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Posted December 27, 2012
mainly searching the river's past
Winchester is almost thunderstruck by the river's majesty. He loves the wild grandeur of Tibet, and fully appreciates the Yangtze's importance in world history. It's just that he finds China's cities of the 1990s ugly, dull, and distasteful. Partly for diversion he's repeatedly drawn to every available relic of British colonial days, till his Chinese assistant Lilly cries "Oh God, your bloody British Empire again!"Was this review helpful? Yes NoThank you for your feedback. Report this reviewThank you, this review has been flagged.
About half the book concerns tales of times past. It's half travel adventure, and half history. Clearly Winchester wrote this for a non-Chinese audience, highlighting what seemed relevant or appealing to foreigners, in the years just before the economic boom.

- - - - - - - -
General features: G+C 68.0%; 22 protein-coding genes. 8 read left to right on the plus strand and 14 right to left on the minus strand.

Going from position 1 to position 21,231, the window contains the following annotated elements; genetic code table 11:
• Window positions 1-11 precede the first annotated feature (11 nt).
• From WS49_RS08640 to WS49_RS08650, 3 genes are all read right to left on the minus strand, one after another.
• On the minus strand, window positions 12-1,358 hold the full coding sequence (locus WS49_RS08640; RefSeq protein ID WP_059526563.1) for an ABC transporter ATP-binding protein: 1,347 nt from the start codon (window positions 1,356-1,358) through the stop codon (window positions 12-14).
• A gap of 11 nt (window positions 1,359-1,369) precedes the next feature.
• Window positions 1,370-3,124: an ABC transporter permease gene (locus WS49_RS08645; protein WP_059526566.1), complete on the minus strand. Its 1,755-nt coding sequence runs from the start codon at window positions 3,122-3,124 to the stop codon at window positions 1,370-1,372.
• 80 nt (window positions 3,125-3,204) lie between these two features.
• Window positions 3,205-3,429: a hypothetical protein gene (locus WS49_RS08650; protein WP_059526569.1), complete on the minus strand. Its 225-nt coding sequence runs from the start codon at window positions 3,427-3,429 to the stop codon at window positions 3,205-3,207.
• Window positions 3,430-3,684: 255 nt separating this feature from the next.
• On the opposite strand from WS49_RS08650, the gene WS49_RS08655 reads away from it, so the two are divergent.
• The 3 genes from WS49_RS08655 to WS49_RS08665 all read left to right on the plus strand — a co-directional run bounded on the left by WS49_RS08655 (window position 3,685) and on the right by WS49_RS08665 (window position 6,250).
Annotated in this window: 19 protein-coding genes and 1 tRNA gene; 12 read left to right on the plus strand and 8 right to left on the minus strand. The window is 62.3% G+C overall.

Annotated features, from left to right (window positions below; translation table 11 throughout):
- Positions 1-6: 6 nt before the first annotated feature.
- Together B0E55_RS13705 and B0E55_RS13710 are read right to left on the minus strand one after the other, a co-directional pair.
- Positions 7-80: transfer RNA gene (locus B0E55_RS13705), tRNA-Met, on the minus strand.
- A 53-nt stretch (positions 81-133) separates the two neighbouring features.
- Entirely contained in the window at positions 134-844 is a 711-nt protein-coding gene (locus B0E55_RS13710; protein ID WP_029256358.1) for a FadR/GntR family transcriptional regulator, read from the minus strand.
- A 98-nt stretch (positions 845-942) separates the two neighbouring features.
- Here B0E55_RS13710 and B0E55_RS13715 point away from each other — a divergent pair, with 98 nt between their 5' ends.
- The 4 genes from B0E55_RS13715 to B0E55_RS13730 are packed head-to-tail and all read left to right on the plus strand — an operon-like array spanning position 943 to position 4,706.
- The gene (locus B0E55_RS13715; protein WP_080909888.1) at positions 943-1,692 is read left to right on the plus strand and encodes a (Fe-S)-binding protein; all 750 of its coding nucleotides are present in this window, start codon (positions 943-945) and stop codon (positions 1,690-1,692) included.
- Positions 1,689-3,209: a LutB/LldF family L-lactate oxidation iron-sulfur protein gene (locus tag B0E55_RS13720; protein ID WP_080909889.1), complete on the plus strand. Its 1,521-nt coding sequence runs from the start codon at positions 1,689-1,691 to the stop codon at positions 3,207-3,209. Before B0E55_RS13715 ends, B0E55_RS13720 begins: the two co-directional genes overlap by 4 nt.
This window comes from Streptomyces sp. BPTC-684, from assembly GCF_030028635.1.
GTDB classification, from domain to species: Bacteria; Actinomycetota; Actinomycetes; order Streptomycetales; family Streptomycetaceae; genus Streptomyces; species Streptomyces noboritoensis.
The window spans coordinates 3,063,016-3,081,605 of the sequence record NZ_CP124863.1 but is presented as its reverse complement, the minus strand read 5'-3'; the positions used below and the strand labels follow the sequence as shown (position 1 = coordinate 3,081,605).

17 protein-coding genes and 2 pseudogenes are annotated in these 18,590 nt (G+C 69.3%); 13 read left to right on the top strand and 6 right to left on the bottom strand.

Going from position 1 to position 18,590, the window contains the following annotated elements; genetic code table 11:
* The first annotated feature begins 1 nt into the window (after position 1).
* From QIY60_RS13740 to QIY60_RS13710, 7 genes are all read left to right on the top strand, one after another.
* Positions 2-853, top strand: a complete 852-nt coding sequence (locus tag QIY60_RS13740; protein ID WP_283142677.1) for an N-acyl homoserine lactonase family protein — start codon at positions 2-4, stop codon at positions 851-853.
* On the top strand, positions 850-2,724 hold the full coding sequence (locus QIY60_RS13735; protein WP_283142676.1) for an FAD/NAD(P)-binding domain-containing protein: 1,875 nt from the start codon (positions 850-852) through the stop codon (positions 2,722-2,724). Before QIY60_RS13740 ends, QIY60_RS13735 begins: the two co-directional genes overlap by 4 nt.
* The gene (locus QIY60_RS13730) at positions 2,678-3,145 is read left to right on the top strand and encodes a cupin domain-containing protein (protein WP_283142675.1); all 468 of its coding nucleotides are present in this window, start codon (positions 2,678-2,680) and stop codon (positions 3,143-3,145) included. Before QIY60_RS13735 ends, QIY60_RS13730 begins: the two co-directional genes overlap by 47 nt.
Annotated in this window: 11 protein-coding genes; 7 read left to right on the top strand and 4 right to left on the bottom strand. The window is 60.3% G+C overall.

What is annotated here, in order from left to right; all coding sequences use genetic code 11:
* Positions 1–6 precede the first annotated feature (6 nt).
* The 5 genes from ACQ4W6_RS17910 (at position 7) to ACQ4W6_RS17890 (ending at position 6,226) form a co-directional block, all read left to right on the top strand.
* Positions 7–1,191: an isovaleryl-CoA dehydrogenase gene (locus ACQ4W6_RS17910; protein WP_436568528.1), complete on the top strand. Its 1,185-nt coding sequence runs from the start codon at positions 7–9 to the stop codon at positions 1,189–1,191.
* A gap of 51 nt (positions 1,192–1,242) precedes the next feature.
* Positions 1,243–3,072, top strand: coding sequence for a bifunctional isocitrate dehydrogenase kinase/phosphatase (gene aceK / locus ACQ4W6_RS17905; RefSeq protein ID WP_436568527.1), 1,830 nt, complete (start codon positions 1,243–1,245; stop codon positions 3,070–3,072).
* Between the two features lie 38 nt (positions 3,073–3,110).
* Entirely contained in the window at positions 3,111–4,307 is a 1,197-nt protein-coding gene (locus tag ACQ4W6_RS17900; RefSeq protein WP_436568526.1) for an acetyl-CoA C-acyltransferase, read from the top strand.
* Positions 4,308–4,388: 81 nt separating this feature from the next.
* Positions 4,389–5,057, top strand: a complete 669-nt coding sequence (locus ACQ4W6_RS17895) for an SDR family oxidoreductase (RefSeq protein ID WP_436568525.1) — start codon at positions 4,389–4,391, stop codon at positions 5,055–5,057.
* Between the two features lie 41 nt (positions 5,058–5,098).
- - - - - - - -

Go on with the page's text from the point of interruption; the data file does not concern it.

--author of A Galaxy of Immortal Women: The Yin Side of Chinese Civilization
Posted June 13, 2000
A wonderful subject...an even better writer
I can't say enough about how wonderful this book is. The fabulous information about the geography and hydrology of the river and, indeed China, are amazing. As you travel up the river, it is truly a trip back in time. His adventures with Lily (imagine coming upon someone who can fix a busted radiator in the middle of nowhere), seeing China through their eyes (and Lily's feelings and thoughts on China are ambivalent and complicated) and discovering the people and culture are just some of the high points. You absolutely can't go wrong! I've passed the book around to several other readers who felt the same way. So far, 5 thumbs up!! Also, if you're into China, try Paul Theroux's 'Riding the Iron Rooster.' Another excellent book and writer.Was this review helpful? Yes NoThank you for your feedback. Report this reviewThank you, this review has been flagged.
Posted June 16, 2011
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